Lots of employers are saying that they’re not worried about having to provide health care to employees because they’ll just reduce the employees’ hours to under 30, and voila! The employer is no longer required to provide coverage.
Think about that for a second. Let’s assume that the employees you reduce to 30 hours are good employees. Do you want to lose them to your 40-hour competitor down the street? I don’t think so.
And what if you’re now offering coverage to some of your people and you decide that you’ll reduce hours for the hourly employees simply and eliminate the plan for those salaried folks now covered?
What happens to those people? They’ve gone from paying 30-40% of a plan via their Section 125 plan to having to pay 100% of the cost of the plan. That puts a dent in the old take-home pay.
No problem, you say. You can just boost their salaries by what you’ve been paying, right? Then they’ll have the money they need to buy from the Exchange (oops, I forgot – “exchange” translates into a negative word in some languages, so since we want to be ever-PC we are now calling the exchanges “marketplaces.” Maybe you can, but I can’t. It’s an exchange, and to hell with those who force their sensitivities on me against my will.)
Anyhow, you’re gonna have them buy the coverage via the exchange? Let’s d some quick math. The 30-40% they’re paying now is PRE-TAX, thanks to your 125 plan. So it costs them maybe 20-30% of their take-home pay because the government is subsidizing it via tax breaks.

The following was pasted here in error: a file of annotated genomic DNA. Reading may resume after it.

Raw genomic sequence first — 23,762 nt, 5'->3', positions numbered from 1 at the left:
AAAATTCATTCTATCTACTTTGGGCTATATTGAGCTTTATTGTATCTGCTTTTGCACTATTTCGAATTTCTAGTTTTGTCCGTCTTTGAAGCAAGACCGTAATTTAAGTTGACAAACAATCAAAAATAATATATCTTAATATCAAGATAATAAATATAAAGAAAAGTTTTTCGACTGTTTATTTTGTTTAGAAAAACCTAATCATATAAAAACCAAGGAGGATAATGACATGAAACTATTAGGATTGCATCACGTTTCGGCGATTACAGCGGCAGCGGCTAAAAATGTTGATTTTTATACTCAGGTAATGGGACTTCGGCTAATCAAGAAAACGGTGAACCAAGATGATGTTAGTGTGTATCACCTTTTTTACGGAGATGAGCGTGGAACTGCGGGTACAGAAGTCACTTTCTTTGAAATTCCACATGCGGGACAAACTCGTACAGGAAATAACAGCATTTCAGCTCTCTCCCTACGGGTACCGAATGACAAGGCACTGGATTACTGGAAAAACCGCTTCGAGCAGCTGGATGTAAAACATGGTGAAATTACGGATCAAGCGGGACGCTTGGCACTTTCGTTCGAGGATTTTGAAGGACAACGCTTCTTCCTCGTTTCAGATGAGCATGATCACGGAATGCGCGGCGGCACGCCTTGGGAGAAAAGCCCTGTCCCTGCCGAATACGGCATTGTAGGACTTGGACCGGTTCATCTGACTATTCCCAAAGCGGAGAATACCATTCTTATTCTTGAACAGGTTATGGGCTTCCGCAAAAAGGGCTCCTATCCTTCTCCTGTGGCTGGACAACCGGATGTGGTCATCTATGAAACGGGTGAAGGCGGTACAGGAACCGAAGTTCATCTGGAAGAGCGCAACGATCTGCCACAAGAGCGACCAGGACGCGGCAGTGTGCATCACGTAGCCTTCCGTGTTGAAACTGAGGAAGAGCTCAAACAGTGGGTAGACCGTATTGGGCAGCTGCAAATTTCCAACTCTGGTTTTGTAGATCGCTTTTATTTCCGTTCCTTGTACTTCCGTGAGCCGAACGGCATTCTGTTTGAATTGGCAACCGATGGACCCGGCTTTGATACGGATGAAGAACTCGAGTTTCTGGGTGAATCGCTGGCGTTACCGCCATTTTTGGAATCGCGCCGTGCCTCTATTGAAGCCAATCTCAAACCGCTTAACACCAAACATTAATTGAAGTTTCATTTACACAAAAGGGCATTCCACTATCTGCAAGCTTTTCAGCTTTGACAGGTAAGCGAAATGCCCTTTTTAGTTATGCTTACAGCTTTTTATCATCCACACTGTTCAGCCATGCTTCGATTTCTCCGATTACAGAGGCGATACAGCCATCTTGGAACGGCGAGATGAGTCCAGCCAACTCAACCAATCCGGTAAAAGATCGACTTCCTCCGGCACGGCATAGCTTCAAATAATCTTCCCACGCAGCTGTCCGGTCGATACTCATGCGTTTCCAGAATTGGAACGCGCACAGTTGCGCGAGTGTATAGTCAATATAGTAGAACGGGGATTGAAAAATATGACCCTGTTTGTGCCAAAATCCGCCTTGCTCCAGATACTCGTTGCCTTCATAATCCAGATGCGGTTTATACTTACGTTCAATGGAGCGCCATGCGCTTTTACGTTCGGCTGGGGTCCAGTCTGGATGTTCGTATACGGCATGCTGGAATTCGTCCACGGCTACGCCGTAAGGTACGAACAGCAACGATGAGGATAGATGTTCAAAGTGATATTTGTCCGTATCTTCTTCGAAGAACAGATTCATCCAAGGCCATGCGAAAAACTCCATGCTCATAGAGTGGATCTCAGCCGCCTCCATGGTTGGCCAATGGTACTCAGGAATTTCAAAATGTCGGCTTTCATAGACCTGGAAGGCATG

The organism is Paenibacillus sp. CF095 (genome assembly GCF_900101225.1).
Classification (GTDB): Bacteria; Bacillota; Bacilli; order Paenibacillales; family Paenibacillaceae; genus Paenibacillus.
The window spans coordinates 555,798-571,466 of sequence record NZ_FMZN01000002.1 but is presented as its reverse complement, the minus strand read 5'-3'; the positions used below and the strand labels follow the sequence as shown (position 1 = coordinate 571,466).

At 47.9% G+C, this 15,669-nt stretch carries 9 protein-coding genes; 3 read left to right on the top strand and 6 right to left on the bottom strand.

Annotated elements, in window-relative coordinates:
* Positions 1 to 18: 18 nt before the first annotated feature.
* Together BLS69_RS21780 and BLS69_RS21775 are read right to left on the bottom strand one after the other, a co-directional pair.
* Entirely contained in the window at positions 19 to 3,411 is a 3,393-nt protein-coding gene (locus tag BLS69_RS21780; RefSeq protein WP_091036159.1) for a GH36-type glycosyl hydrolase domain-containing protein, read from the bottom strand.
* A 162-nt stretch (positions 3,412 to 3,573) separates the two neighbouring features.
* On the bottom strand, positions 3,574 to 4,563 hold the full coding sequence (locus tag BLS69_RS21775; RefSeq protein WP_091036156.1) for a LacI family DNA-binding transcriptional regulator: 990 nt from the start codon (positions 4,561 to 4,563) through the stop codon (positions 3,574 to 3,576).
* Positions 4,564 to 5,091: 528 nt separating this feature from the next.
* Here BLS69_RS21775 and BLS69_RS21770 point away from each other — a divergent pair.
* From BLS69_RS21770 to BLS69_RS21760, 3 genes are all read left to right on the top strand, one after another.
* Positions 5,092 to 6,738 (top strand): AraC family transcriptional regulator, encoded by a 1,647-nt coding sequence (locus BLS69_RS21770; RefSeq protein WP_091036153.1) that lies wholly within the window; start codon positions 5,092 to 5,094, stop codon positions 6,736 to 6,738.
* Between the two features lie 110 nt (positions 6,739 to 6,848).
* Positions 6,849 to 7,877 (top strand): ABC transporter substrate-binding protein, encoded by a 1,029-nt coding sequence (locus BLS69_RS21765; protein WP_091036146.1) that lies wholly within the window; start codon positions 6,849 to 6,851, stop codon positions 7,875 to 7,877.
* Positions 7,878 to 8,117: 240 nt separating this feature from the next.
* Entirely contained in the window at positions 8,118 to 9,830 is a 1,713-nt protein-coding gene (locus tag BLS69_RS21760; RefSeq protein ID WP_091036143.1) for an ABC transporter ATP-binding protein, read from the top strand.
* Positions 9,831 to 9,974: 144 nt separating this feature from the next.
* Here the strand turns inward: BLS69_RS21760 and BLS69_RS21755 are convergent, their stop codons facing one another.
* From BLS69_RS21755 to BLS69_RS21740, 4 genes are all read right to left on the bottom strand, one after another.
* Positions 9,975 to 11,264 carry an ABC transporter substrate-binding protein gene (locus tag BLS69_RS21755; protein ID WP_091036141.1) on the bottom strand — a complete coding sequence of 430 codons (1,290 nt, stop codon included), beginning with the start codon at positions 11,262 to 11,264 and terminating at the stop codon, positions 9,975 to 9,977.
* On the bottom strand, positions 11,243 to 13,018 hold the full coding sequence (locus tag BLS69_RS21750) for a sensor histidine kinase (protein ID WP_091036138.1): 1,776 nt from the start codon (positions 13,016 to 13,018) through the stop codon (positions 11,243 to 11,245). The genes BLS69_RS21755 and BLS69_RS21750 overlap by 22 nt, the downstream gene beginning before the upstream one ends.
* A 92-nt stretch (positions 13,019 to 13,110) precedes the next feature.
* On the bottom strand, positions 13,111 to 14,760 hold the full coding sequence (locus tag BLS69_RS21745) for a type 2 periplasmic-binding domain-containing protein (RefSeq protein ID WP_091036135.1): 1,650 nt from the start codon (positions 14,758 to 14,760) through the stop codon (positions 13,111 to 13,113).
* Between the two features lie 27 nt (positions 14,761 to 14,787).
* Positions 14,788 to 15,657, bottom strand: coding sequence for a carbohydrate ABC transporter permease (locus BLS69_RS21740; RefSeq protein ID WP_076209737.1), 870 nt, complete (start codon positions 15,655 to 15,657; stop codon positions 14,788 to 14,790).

Unfortunately, Boobie, there ain’t no tax breaks for health insurance purchase directly by an employee.
So let me do the math for you. You were paying, say, 60% of the cost. Employee paid 40% but at a 32% after-tax cost. So now you’re gonna give him the 60% in his pay, right? With no 125 plan available, that 60% boils down to 48% at the same tax bracket used above.
So, my brilliant friend, by doing what you’ve done, the employee has gone from spending 32% (after tax) of the cost of coverage to having to pay 100% of the cost of the coverage. But he doesn’t have 100% of the money. Heck, he doesn’t even have the 68% of the coverage that he needs – the 60% you gave him percolates down to 48%. So the employee has to cough up an additional 68% of the cost of coverage on top of the 32% he used to pay.
That’s a THREEFOLD INCREASE IN HIS COST.
And here’s the kicker. There’s a little-known section of ERISA (the pension-related law) that says that if you conspire to violate an employee’s right to get a benefit that he was going to get, you’re in violation of ERISA.
So in addition to not saving any money by cancelling the plan (because you gave the savings to the employee), you’re facing potential civil litigation from a now-disgruntled employee PLUS MASSIVE FINES!!
So think it over, Chuck. It ain’t that good a deal.